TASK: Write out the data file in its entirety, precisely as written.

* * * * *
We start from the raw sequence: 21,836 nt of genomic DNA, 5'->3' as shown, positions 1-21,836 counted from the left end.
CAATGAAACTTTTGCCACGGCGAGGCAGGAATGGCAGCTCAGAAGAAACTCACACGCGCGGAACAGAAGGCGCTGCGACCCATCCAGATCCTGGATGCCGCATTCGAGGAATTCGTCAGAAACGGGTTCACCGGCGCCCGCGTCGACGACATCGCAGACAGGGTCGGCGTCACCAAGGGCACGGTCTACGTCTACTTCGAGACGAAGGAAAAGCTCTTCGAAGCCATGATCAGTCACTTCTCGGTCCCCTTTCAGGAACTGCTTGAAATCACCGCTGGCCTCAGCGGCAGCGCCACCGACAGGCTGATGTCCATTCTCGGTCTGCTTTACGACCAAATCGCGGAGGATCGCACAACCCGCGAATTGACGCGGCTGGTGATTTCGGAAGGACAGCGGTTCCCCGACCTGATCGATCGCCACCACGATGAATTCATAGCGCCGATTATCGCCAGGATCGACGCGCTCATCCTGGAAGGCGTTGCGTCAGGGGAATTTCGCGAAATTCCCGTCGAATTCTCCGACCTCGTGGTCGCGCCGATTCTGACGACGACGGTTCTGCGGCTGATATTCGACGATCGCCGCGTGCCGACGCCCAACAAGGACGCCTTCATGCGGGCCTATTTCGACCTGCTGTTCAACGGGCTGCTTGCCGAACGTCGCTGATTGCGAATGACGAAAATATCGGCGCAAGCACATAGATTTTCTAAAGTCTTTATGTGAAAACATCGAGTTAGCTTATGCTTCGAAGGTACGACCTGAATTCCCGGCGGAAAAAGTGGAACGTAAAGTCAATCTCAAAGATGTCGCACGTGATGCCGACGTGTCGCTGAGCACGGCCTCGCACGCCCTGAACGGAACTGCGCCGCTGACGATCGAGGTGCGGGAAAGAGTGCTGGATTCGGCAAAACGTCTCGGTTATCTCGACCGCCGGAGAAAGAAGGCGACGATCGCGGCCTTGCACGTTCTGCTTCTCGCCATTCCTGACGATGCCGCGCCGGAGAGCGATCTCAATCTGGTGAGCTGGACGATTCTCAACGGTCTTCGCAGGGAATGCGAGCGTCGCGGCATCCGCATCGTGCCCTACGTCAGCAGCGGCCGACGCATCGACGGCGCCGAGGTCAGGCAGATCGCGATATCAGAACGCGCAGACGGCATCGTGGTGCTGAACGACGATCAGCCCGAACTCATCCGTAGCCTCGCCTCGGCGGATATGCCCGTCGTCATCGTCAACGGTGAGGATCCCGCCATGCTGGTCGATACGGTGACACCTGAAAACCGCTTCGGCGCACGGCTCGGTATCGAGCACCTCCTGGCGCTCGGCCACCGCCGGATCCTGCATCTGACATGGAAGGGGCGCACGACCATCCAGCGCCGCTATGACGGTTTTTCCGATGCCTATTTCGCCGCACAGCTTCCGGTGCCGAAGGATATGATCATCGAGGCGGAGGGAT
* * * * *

We start from the raw sequence: 21,836 nt of genomic DNA, 5'->3' as shown, positions 1-21,836 counted from the left end.
CAATGAAACTTTTGCCACGGCGAGGCAGGAATGGCAGCTCAGAAGAAACTCACACGCGCGGAACAGAAGGCGCTGCGACCCATCCAGATCCTGGATGCCGCATTCGAGGAATTCGTCAGAAACGGGTTCACCGGCGCCCGCGTCGACGACATCGCAGACAGGGTCGGCGTCACCAAGGGCACGGTCTACGTCTACTTCGAGACGAAGGAAAAGCTCTTCGAAGCCATGATCAGTCACTTCTCGGTCCCCTTTCAGGAACTGCTTGAAATCACCGCTGGCCTCAGCGGCAGCGCCACCGACAGGCTGATGTCCATTCTCGGTCTGCTTTACGACCAAATCGCGGAGGATCGCACAACCCGCGAATTGACGCGGCTGGTGATTTCGGAAGGACAGCGGTTCCCCGACCTGATCGATCGCCACCACGATGAATTCATAGCGCCGATTATCGCCAGGATCGACGCGCTCATCCTGGAAGGCGTTGCGTCAGGGGAATTTCGCGAAATTCCCGTCGAATTCTCCGACCTCGTGGTCGCGCCGATTCTGACGACGACGGTTCTGCGGCTGATATTCGACGATCGCCGCGTGCCGACGCCCAACAAGGACGCCTTCATGCGGGCCTATTTCGACCTGCTGTTCAACGGGCTGCTTGCCGAACGTCGCTGATTGCGAATGACGAAAATATCGGCGCAAGCACATAGATTTTCTAAAGTCTTTATGTGAAAACATCGAGTTAGCTTATGCTTCGAAGGTACGACCTGAATTCCCGGCGGAAAAAGTGGAACGTAAAGTCAATCTCAAAGATGTCGCACGTGATGCCGACGTGTCGCTGAGCACGGCCTCGCACGCCCTGAACGGAACTGCGCCGCTGACGATCGAGGTGCGGGAAAGAGTGCTGGATTCGGCAAAACGTCTCGGTTATCTCGACCGCCGGAGAAAGAAGGCGACGATCGCGGCCTTGCACGTTCTGCTTCTCGCCATTCCTGACGATGCCGCGCCGGAGAGCGATCTCAATCTGGTGAGCTGGACGATTCTCAACGGTCTTCGCAGGGAATGCGAGCGTCGCGGCATCCGCATCGTGCCCTACGTCAGCAGCGGCCGACGCATCGACGGCGCCGAGGTCAGGCAGATCGCGATATCAGAACGCGCAGACGGCATCGTGGTGCTGAACGACGATCAGCCCGAACTCATCCGTAGCCTCGCCTCGGCGGATATGCCCGTCGTCATCGTCAACGGTGAGGATCCCGCCATGCTGGTCGATACGGTGACACCTGAAAACCGCTTCGGCGCACGGCTCGGTATCGAGCACCTCCTGGCGCTCGGCCACCGCCGGATCCTGCATCTGACATGGAAGGGGCGCACGACCATCCAGCGCCGCTATGACGGTTTTTCCGATGCCTATTTCGCCGCACAGCTTCCGGTGCCGAAGGATATGATCATCGAGGCGGAGGGAT